Red Hat set to help customers and partners capture AI's potential
The speed at which artificial intelligence (AI) has become mainstream is one of several emerging technology trends impacting sub-Saharan Africa’s IT, software development and supply chain operations.
This is according to the speakers at the recent EMEA leg of the Red Hat Connect Summit 2023 series in Johannesburg, which served to showcase the enterprise open-source company’s technology and channel-centric approach.
Red Hat has expanded the capabilities of its technology stack to help customers and partners take full advantage of their investments in artificial intelligence (AI), cloud, automation, security and data analytics. The company also wants to support channel partners in helping their customers simplify the process of building technical competency.
Dion Harvey, regional GM at Red Hat sub-Saharan Africa, said businesses are challenged by the need to scale quickly but securely, and by the shortage of available skillsets – specifically around AI and machine learning (AI/ML).
“These shouldn’t be a barrier,” said Harvey. “We believe that if we are to make a difference in a complex world, customers must develop their own ecosystem… if we work together – ourselves and our alliance partners – we can help clients deal with the realities.”
Speaking earlier this year at the Red Hat Summit in Boston, Massachusetts, Red Hat’s president and CEO Matt Hicks said what makes Red Hat different from other vendors is its approach: “…our laser focus on enabling you to deploy any application – from the laptop to thedata centre, from the cloud to the edge, whether it’s incremental changes to manage your realities today, or revolutionary AI capabilities – we want to provide platforms to get you there faster.”
AI drives open source adoption
During the Connect Summit, Red Hat highlighted the profound impact AI has had on business and IT.
James Labocki, senior director of product management at Red Hat, said the company views AI as an extension of open source and foresees an increase in AI/ML adoption across regions, including sub-Sahara Africa.
“We’ve picked up on a new understanding of AI applicability in the market, a new sense of how AI can unlock real business value. We have open AI architecture in place, which incorporates AI/ML to help you to become more efficient and grow at scale.”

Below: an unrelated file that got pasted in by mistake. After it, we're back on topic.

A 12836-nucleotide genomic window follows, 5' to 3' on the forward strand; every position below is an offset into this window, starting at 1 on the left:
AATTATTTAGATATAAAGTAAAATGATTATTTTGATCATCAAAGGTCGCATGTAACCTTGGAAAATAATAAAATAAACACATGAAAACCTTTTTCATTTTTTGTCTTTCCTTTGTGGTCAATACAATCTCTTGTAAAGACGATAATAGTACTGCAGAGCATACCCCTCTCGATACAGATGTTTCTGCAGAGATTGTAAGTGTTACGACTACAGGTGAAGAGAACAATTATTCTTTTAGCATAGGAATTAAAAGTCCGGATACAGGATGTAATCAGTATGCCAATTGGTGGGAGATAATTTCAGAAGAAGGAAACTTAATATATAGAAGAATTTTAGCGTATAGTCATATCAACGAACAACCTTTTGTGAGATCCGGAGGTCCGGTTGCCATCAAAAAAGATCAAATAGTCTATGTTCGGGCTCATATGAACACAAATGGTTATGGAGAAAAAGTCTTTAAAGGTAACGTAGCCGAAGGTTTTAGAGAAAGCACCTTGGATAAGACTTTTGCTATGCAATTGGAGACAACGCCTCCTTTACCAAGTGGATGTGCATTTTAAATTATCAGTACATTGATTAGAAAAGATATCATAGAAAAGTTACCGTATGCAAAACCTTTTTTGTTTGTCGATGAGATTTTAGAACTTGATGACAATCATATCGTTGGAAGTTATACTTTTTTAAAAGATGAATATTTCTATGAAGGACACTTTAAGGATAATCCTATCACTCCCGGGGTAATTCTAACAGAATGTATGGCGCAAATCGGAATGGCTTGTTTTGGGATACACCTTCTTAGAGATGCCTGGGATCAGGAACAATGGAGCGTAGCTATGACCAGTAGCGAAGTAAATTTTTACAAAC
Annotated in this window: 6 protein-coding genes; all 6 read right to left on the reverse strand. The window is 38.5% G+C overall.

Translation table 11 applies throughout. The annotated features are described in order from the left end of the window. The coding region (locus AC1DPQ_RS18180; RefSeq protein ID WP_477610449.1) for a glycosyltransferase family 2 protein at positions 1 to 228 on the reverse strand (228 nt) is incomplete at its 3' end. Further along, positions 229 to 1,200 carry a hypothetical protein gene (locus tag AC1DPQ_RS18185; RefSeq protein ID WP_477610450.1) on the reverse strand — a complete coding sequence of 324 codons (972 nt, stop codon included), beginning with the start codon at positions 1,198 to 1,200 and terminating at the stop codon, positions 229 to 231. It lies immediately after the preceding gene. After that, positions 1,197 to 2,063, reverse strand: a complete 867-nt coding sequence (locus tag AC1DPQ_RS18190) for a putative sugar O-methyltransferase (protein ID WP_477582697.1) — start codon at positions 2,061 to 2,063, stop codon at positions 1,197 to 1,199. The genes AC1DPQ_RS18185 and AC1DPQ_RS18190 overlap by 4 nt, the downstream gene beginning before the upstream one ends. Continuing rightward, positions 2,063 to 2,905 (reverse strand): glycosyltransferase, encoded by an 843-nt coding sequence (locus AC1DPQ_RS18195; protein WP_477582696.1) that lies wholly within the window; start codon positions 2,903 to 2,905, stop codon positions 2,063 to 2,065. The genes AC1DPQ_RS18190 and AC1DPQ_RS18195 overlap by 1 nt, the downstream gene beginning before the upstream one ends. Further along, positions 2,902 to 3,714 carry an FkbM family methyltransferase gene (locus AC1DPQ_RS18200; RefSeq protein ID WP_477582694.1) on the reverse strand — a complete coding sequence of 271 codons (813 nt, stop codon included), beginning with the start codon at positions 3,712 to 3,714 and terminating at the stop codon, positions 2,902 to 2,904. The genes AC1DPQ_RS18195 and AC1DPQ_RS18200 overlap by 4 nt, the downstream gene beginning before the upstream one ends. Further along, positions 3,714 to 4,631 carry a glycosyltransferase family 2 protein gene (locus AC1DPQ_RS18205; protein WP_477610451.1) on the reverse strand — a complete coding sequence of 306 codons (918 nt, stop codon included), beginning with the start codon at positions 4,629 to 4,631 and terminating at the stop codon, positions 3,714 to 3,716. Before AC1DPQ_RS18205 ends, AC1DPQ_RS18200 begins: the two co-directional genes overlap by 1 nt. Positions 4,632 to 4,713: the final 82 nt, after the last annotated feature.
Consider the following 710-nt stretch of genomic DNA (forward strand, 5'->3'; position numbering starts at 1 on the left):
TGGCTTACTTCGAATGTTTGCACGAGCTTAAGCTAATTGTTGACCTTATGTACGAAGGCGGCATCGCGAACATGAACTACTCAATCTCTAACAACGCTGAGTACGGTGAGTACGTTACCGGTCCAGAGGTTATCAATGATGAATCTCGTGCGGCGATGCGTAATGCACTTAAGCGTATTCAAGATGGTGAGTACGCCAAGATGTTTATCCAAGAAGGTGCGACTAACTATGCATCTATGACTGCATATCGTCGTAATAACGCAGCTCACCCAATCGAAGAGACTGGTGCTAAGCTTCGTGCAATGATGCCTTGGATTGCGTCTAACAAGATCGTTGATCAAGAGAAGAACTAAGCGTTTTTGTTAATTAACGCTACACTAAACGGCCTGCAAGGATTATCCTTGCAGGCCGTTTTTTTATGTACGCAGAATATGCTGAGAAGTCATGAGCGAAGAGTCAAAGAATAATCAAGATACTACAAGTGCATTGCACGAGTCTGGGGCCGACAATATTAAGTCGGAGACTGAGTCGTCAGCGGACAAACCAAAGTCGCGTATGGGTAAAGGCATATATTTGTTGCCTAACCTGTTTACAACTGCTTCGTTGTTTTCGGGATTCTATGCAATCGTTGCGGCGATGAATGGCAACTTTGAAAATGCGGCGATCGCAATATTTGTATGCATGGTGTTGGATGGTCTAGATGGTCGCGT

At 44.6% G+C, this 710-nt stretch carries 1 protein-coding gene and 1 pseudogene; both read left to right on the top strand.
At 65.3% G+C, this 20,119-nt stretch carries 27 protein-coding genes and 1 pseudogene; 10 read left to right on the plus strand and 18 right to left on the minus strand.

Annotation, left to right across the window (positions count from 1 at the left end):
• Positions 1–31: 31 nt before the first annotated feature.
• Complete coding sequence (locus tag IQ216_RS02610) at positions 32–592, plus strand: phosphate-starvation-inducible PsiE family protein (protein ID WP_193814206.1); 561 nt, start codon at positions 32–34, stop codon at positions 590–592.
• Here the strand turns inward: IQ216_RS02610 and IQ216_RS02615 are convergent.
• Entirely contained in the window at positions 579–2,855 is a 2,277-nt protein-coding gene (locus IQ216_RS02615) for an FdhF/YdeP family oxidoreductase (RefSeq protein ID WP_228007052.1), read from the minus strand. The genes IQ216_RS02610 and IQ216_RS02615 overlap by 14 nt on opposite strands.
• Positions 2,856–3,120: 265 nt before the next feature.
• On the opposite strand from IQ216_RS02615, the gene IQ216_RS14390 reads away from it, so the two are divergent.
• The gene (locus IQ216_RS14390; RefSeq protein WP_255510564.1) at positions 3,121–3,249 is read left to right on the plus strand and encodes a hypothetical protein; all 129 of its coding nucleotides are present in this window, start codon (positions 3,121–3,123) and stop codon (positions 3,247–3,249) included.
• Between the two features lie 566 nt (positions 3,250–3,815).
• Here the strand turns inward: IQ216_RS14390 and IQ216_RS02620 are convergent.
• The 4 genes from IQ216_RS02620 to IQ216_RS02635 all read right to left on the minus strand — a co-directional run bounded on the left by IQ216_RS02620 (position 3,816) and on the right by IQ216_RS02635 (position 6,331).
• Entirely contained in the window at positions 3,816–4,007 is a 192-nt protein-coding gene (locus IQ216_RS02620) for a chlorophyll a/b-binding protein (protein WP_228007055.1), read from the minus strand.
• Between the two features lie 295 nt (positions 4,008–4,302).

The company has integrated AI/ML, cloud, security and automation into its platform and solution portfolio, built around open hybrid cloud and OpenShift AI, which provides a standardised foundation for creating production AI/ML models, and running the resulting applications.
Readiness to adopt
Harvey stressed the need to understand the realities that customers are facing, and the importance of Red Hat's partner ecosystem in delivering the right solutions.
“…If you look at the power of our automation and of our hybrid cloud technologies, in and of itself, they solve nothing – unless you can understand the challenge of your customer.”
He said this understanding is essential to Red Hat’s service, and he used the cloud migration journey as an example.
“For each of them, their departure point is different… their ‘why’ is different…. There’s no point in me walking in and telling someone how cool our tech is or trying to impose our opinion of what a cloud adoption journey should be. You have to meet the customer where they are.”
Harvey said in cases where there are challenges experienced or difficulties with building technical competencies and investment in infrastructure, often the technology itself is not the issue. “It’s the readiness to adopt, it is skills – and not just technical skills – it’s a cloud readiness mindset, you must have that to begin your cloud journey.”